As I write these words, one week has passed since the mass shooting in Thousand Oaks, California. As usual, it seems like the right and wrong time to write an article about gun violence in America. Right in the sense that these attacks continue to happen far more often than they should. Wrong in that I don’t want my words to seem an insensitive, irrational and fearful reaction to this latest tragedy.
Sadly, gun violence, not just the mass shootings like the one in Thousand Oaks, happens every day. Last year, there were 2,785 shootings in my home city of Chicago. The vast majority of those shootings are the result of gang warfare, other criminal activity or personal disputes. Yet incidents like the one in Thousand Oaks seem to stem from different motives. And while each mass shooting prompts a new round of political squabbling over gun control, mental health, freedom, safety and a host of other issues, we can at least do better in how these shootings are portrayed by the media. In particular, the current coverage of mass shootings both encourages aspiring mass murderers who dream of infamy and normalizes such acts of violence for people who might not otherwise commit murder.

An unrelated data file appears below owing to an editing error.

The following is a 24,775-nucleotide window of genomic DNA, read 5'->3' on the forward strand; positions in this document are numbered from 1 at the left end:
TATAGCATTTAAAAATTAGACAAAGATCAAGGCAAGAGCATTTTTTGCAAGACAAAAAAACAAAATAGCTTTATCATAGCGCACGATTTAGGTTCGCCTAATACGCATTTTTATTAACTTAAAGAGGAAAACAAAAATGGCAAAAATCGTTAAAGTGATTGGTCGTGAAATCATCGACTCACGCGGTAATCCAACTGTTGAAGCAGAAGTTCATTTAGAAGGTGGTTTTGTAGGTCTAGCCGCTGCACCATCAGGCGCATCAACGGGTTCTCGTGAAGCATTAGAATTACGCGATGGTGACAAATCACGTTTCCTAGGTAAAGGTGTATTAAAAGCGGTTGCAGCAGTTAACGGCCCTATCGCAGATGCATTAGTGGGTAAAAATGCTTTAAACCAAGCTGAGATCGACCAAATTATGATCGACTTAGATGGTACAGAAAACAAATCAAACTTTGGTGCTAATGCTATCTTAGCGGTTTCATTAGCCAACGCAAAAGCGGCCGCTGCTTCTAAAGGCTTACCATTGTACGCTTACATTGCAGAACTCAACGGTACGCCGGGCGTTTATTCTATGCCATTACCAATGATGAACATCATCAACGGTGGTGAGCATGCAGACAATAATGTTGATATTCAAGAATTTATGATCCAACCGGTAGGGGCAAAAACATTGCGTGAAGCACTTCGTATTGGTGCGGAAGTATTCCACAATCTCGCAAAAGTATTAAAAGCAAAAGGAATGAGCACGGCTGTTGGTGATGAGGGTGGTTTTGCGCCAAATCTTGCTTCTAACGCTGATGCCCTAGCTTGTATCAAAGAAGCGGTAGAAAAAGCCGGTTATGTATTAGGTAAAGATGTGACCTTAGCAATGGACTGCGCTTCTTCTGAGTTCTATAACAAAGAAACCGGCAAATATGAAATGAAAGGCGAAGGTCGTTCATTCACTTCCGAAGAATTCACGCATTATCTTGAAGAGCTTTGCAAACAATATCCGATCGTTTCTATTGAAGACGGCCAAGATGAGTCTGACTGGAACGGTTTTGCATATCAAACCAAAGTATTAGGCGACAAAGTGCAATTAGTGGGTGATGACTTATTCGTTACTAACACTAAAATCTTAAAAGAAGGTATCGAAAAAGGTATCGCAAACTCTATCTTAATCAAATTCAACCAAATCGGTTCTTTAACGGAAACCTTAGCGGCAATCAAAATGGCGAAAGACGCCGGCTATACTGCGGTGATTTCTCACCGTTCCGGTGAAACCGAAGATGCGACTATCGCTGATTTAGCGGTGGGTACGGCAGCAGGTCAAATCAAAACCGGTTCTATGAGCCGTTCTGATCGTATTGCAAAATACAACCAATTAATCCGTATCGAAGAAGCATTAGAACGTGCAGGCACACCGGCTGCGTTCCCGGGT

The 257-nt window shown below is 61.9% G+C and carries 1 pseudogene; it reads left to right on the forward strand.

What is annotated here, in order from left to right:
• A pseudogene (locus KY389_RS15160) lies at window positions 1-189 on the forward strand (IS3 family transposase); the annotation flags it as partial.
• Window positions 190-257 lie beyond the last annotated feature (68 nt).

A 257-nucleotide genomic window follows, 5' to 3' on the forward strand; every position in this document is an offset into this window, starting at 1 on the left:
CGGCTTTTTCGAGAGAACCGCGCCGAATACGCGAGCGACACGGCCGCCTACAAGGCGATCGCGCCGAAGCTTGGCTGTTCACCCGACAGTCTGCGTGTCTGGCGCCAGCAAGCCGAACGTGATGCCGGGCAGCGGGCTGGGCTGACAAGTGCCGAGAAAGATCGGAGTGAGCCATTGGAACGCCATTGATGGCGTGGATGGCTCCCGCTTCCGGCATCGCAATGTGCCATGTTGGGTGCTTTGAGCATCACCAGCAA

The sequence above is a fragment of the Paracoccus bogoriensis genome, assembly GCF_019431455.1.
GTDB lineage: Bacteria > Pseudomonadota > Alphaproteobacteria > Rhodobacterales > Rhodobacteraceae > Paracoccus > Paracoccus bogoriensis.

Stop Scorekeeping Mass Shootings
Following last year’s mass shooting in Las Vegas, Dave Cullen, who wrote a celebrated account of the shooting at Columbine High School, implored the media to stop scorekeeping mass murder. Cullen specifically objected to the use of “awarding” descriptors like “biggest” or “deadliest” to mass shootings. These terms further the aims of killers looking to gain recognition through their violent acts. To illustrate Cullen’s point, compare ESPN’s SportsCenter coverage of Kobe Bryant’s eighty-one-point game and CNN’s coverage of the Las Vegas shooting:
The ESPN video, now almost thirteen years old, doesn’t display a visual tally of Bryant’s point total. Most contemporary highlights of such games do. But anchor Stuart Scott provides a running total: Bryant’s “thirteenth forty-point game this year,” his “fifth fifty-point game this season,” the “first player since [Michael] Jordan in ’87 [with] two sixty-point games in one season,” and finally his seventieth, seventy-second (a new Los Angeles Lakers’ record), seventy-fourth, seventy-ninth, eightieth and eighty-first points. Scott heaps additional superlatives on Bryant’s performance. He reminds viewers that Bryant’s eighty-one points are the “second most” in a game in NBA history and represents a total that “has not been done in forty-four years.”